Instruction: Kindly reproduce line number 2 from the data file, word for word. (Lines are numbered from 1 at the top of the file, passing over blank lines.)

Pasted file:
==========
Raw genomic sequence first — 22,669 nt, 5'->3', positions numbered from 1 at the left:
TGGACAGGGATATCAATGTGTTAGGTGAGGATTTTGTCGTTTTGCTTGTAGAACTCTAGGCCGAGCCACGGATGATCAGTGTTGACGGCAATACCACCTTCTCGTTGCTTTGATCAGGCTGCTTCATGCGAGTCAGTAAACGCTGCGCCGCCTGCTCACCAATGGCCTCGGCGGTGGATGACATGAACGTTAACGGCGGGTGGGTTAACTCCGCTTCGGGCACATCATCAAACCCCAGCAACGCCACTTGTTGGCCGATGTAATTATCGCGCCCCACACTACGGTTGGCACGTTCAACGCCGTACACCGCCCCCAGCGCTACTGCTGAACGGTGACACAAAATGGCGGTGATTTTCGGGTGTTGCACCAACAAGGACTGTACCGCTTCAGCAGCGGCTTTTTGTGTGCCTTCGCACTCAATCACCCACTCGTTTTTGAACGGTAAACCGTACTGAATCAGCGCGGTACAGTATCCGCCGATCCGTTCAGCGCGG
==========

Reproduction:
TGGACAGGGATATCAATGTGTTAGGTGAGGATTTTGTCGTTTTGCTTGTAGAACTCTAGGCCGAGCCACGGATGATCAGTGTTGACGGCAATACCACCTTCTCGTTGCTTTGATCAGGCTGCTTCATGCGAGTCAGTAAACGCTGCGCCGCCTGCTCACCAATGGCCTCGGCGGTGGATGACATGAACGTTAACGGCGGGTGGGTTAACTCCGCTTCGGGCACATCATCAAACCCCAGCAACGCCACTTGTTGGCCGATGTAATTATCGCGCCCCACACTACGGTTGGCACGTTCAACGCCGTACACCGCCCCCAGCGCTACTGCTGAACGGTGACACAAAATGGCGGTGATTTTCGGGTGTTGCACCAACAAGGACTGTACCGCTTCAGCAGCGGCTTTTTGTGTGCCTTCGCACTCAATCACCCACTCGTTTTTGAACGGTAAACCGTACTGAATCAGCGCGGTACAGTATCCGCCGATCCGTTCAGCGCGG